Honors plans to build new freshmen housing

GVL / Courtesy 

GVL / Courtesy http://gvsu.edu/honor/

Lucas Rains

The Grand Valley State University Frederik Meijer Honors College is planning to rework its program by unifying the four-year-program it provides and creating a new, freshman-only building.

Jeffrey Chamberlain, director of the Honors College, said he wants to connect the program’s classes by maintaining certain themes during students’ time at GVSU. Chamberlain said one of the hallmarks of the program is its foundation in interdisciplinary sequences, which are courses designed to focus on varying subjects.

The future will involve having a connected experience based on sequences. For example, a student may take the Latin American Civilization sequence in their first year, and they can then build on that knowledge in a Latin American Art course their sophomore year. He hopes this unified approach will help prepare students for the real world by helping them connect the different courses they are taking.

“That kind of breadth of understanding and that connection of understanding really helps you function in the world when you leave because you are able to make connections other people can’t,” Chamberlain said.

The Glenn A. Niemeyer Learning and Living Center is the main home for the honors program. This building houses the GVSU community of honors students, but it has proved less than ideal for many. Over the years, Chamberlain said he has realized the apartment-style rooms are not the best option for freshmen in the program because many students spend most of their time inside their apartment.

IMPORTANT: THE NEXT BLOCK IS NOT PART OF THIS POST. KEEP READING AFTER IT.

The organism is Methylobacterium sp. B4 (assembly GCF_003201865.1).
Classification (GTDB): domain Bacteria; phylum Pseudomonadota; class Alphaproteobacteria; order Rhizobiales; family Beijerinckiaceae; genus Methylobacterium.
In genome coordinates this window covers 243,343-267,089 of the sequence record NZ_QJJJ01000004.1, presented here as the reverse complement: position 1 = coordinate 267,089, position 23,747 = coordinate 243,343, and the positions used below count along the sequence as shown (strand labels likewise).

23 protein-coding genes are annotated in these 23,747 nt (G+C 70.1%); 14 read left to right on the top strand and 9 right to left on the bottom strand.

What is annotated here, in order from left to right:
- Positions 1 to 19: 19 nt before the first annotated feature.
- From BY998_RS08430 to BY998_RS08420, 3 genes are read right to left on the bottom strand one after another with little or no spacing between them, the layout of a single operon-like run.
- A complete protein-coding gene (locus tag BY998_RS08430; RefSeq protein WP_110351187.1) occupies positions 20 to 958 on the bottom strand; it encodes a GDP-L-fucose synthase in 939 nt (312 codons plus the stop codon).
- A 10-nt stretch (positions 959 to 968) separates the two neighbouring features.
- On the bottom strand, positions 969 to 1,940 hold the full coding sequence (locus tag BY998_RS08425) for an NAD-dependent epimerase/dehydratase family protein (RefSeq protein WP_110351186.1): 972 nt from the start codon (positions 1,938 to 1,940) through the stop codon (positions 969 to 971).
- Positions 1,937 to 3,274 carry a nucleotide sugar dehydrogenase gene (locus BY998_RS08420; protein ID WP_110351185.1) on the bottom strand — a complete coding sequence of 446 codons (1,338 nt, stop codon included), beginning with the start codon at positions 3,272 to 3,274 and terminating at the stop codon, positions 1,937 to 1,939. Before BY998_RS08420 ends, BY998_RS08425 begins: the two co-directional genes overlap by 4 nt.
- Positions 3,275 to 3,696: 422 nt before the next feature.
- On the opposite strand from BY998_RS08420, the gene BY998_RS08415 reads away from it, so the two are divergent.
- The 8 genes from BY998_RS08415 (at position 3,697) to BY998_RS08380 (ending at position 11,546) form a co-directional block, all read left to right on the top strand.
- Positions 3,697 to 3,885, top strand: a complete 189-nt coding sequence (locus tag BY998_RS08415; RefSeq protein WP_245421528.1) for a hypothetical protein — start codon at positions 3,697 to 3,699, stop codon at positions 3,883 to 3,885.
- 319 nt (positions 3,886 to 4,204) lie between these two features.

“We’re in talks of building a new building that will not be apartments, and we’re going to transition as many of our freshman as we can to a new setting that is much more communal, much more open; you get more involved,” Chamberlain said.

Chamberlain said he wants honors freshmen to have the same experience on campus as the rest of the freshmen who live in traditional freshman housing. This living situation can expand the social lives of students and help them connect with their entire freshman class instead of solely other honors students.

Taylor Gibson, a sophomore honors student, believes the program can be very helpful in terms of academics, but she said Niemeyer is not the best option.

“The academic experience you get is very valuable, but the social life in Niemeyer is almost none,” Gibson said.

Gibson knew very few people on her floor, and she feels this is attributed to the apartment-style setting of Niemeyer.

For Chamberlain, housing is key during the first year, but not so much later on, because students want to connect with other friends or students in their same study area.

While splitting up where honors students live could potentially fragment the community, Chamberlain said other things will help connect the students.

“I’m not really concerned about having several centers,” Chamberlain said. “What’s more important is that we find ways for people to identify with honors and connect with people across those different living centers.”